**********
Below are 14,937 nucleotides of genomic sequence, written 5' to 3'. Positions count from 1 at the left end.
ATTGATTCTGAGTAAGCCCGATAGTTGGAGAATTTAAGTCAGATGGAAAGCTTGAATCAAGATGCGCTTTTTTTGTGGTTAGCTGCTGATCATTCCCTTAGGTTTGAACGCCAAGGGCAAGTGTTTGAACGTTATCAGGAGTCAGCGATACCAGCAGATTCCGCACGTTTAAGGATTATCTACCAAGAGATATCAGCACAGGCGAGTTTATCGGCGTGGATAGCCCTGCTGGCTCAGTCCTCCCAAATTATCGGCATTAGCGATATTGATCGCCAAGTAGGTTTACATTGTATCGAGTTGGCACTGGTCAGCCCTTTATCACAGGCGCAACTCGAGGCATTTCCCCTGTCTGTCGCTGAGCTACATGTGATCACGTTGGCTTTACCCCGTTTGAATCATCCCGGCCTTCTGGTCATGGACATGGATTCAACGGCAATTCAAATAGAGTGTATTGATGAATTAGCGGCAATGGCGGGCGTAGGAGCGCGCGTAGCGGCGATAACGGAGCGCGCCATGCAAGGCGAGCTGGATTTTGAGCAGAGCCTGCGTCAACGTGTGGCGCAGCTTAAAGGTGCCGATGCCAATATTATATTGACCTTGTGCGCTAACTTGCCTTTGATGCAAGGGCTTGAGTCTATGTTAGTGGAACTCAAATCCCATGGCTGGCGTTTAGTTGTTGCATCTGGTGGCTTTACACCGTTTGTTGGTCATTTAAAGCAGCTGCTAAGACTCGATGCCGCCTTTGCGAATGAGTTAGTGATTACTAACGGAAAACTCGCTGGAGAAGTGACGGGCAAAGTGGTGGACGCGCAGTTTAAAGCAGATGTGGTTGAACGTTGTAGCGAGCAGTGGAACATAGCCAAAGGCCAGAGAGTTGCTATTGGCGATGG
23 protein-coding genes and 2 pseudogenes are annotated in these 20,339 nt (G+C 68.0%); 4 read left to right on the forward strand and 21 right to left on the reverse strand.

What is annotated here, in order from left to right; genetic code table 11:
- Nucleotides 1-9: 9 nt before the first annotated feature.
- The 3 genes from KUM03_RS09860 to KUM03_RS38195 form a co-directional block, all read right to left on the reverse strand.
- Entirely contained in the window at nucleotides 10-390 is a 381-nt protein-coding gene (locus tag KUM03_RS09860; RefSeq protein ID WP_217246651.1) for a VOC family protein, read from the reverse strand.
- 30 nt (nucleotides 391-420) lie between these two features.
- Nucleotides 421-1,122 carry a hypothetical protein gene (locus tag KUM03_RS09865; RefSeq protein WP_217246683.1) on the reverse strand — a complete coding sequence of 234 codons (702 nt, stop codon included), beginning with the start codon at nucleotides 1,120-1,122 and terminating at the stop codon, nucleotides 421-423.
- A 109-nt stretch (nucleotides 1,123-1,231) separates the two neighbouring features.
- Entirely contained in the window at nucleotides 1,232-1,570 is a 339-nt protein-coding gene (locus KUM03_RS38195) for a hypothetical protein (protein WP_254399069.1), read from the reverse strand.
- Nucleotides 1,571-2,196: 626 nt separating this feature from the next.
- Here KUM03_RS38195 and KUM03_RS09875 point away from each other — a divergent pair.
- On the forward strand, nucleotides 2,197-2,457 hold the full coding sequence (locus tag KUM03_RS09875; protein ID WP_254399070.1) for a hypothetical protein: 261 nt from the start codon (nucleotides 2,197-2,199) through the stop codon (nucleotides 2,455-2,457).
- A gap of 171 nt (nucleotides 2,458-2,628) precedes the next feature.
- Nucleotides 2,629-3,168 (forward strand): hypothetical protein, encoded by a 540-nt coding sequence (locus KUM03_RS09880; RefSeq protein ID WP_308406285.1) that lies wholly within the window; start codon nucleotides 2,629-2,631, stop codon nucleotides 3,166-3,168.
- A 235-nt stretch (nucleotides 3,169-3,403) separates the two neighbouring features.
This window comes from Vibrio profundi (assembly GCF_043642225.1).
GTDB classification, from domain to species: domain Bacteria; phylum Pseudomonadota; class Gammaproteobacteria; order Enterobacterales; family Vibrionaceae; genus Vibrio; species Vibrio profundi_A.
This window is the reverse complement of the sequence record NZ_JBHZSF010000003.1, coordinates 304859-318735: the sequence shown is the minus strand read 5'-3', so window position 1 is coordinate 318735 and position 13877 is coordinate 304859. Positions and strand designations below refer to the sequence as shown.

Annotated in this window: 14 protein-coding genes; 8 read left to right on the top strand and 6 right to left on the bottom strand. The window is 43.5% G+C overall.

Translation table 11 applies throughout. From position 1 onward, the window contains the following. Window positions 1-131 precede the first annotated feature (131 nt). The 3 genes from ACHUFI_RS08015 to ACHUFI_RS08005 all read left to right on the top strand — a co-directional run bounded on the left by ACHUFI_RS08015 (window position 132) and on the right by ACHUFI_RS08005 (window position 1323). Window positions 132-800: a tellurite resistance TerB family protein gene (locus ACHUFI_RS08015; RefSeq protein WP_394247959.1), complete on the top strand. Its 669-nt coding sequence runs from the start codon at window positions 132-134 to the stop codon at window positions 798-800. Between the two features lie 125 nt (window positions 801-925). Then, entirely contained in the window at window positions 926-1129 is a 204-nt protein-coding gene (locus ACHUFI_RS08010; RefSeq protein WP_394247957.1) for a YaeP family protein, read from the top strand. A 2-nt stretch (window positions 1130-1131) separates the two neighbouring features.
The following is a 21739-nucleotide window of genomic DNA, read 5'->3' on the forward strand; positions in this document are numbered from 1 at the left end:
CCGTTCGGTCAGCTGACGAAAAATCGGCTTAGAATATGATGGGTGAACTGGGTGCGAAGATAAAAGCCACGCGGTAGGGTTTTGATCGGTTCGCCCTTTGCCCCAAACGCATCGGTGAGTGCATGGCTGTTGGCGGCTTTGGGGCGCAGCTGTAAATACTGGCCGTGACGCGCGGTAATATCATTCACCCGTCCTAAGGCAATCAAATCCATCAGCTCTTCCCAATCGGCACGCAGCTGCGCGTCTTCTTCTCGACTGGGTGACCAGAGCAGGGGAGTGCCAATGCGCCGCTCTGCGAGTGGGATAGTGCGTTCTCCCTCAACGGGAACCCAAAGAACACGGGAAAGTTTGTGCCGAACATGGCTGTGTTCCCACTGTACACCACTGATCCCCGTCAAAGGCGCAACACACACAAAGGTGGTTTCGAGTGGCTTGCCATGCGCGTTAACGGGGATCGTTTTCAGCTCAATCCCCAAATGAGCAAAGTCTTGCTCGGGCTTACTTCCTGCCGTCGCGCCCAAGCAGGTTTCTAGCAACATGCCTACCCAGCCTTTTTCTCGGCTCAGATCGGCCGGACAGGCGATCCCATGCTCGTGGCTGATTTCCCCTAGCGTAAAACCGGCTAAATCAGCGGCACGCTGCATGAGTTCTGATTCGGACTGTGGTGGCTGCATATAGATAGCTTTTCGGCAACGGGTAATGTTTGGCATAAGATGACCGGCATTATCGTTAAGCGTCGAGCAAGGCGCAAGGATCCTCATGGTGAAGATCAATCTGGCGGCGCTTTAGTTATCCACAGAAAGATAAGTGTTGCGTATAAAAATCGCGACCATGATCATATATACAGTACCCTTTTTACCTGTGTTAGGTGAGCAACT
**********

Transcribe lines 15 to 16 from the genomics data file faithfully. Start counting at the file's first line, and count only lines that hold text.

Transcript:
- A gap of 171 nt (nucleotides 2,458-2,628) precedes the next feature.
- Nucleotides 2,629-3,168 (forward strand): hypothetical protein, encoded by a 540-nt coding sequence (locus KUM03_RS09880; RefSeq protein ID WP_308406285.1) that lies wholly within the window; start codon nucleotides 2,629-2,631, stop codon nucleotides 3,166-3,168.